Hobbling around in knobbly sandals, Jim practices head banging with a parrot, and reaching 200 days of rambling.

Day 200: Taitung & Hengchun, Taiwan. Today marks another big benchmark – 200 days of Asian Rambles. When we set off from Sydney in May, we’d no idea how we’d be feeling at this point (or at any point, to be honest). The good news is we’re still having fun and loving rambling about. Long may it continue and all that.

This morning we caught a train from Taitung to Fangliao, and then a bus to Hengchun, both on the west side of the country. A very easy journey overall, with a 2 minute wait between train and bus. It’s always good when it works like that.

We checked into our guesthouse, which is nice and central; we’ve decided being in the heart of the action is definitely the place to be. We were based a few kilometres outside the town in Taitung, and despite being next to the train station which was its initial appeal, it really wasn’t that useful.

The lady who runs the guesthouse is lovely – we’ve yet to discover her name. She speaks about five words of English but communicates brilliantly with written and spoken translations on Google Translate.

As with most places here, it’s shoes off when you reach the front door – however this lady doesn’t like people padding around in socks or bare feet so we have to put on blue plastic slip on sandals with those knobbly bits under your feet that make you go ouch! continually. And not surprisingly, they’re way too small for Jim’s big western feet.

Our room is big and lovely, with cute cat sketches on the walls. There were no towels in the room, so we asked for some using Google Translate. We got two tiny hand towels which will be of limited use other than drying our hands. Thankfully we carry large microfibre towels so won’t have to walk around the town dripping wet.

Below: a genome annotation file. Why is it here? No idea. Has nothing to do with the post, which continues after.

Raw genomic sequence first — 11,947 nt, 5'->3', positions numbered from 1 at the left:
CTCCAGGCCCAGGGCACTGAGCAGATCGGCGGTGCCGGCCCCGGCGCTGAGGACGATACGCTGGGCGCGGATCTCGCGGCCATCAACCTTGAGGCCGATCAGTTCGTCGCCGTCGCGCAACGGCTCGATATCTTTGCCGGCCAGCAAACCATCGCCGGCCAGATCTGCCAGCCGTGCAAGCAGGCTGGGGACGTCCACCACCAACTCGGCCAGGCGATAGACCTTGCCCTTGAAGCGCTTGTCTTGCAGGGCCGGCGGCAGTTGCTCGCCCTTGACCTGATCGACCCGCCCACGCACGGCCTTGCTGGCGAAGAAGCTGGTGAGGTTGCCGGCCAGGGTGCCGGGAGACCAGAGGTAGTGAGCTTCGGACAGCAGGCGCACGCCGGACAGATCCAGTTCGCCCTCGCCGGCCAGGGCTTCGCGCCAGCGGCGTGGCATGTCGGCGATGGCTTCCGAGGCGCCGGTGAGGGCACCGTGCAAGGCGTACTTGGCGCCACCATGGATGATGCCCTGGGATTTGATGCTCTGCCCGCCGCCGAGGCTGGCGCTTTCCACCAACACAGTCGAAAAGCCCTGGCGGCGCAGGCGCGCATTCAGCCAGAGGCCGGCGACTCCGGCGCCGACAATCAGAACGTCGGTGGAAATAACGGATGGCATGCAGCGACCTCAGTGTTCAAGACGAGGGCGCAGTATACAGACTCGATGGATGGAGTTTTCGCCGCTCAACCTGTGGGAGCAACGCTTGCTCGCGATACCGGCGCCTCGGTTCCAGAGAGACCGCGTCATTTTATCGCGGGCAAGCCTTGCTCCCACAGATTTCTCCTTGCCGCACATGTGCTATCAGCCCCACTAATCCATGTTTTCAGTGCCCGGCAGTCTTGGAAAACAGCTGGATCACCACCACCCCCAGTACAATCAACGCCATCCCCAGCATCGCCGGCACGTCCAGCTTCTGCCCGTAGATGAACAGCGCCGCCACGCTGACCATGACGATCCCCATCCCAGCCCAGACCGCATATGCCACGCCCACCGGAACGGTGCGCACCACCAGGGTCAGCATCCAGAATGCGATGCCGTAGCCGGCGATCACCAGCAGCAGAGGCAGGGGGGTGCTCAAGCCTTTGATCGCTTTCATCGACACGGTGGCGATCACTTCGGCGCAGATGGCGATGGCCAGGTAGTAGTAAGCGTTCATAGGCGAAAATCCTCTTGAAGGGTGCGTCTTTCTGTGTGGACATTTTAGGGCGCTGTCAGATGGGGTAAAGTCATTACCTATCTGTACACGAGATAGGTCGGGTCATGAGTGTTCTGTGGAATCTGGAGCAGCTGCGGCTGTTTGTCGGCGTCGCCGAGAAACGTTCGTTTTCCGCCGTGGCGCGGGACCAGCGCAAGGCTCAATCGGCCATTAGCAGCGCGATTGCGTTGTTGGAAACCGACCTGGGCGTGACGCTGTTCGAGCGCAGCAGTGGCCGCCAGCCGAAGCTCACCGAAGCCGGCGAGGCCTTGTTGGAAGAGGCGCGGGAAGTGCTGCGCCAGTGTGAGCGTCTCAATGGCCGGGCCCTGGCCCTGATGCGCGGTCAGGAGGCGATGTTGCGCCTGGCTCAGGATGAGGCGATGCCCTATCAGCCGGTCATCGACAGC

Once we’d settled in, and hung up our tiny hand towels on the massive towel rail, we kicked off our knobbly blue sandals, put on our walking shoes and headed out to take a look at the town.

Hengchun (meaning “Always Spring” due to its all-year-round growing season) is an historical city and the entry way to Kenting National Park, where we hope to do some trekking in the coming days. It has a 2.5km long wall and moat around it, built in 1875 to defend against Japanese invaders and restless natives. We went for a walk along the old walls, at least the pieces that are still intact, staying well back from the unfenced 5 metre drop on one side.

We’ve noticed on our travels through Taiwan that people are very active and exercise inclined. While we walked the walls of the old town, we saw hundreds of people out walking, playing woodball (a cross between croquet and golf) in the park, playing basketball and walking and jogging around running tracks. Very inspirational.

We also watched a glorious sunset – lots more of those to come we reckon.

When we’d finished exploring we headed back into the town centre in search of dumplings. Lil had found some online reviews for a small restaurant that is said to serve some of the best dumplings in Taiwan. And oh my goodness, they are to die for. Plump, juicy pork and scallion dumplings with perfectly steamed pastry – just as dumplings are supposed to be.

A lady was hand making dumplings at the back of the shop, and the ladies at the front were doing the steaming and serving bit. We also ordered a bowl of chicken and noodles in thick soup – also sensational.

Then we waddled around the town for a bit, dodging the rubbish removal lorry which for some reason was roaming the streets on Saturday evening and playing the most annoying tune to let people know they’re on their way. Here there aren’t rubbish collections as such – when people hear the headache-inducing music they run out with their bags of trash and recycling.

On our waddles, we passed a large brightly lit pet shop. Spotting lots of live animals bouncing around inside, we popped in to take a look. Lots of very cute dogs and cats which will no doubt be snapped up quickly (and hopefully taken care of for life, not ditched after the novelty has passed); stacks of guinea pigs and mice plus an animal we didn’t recognise; and a big collection of parrot-like birds. Jim had a conversation and (a little embarrassingly) a short stint of head banging with one particularly ferocious looking macaw which looked like it could peck an eye out (or possibly consume an entire head) in two seconds flat.

Then we bought a bottle of red wine and took it back to our guesthouse, put on our knobbly blue sandals, and raised our glasses in memory of Feebee, our cat that passed away two years ago today. She was an awesome fun cat, and we still miss her dreadfully.

Tomorrow we’ll have a relaxed start to our Sunday, visit the local laundromat (hopefully no cranky guys like the last time we went clothes washing), then go for a long walk somewhere. And Lil reckons another large serving of dumplings might be in our near future too.

More then.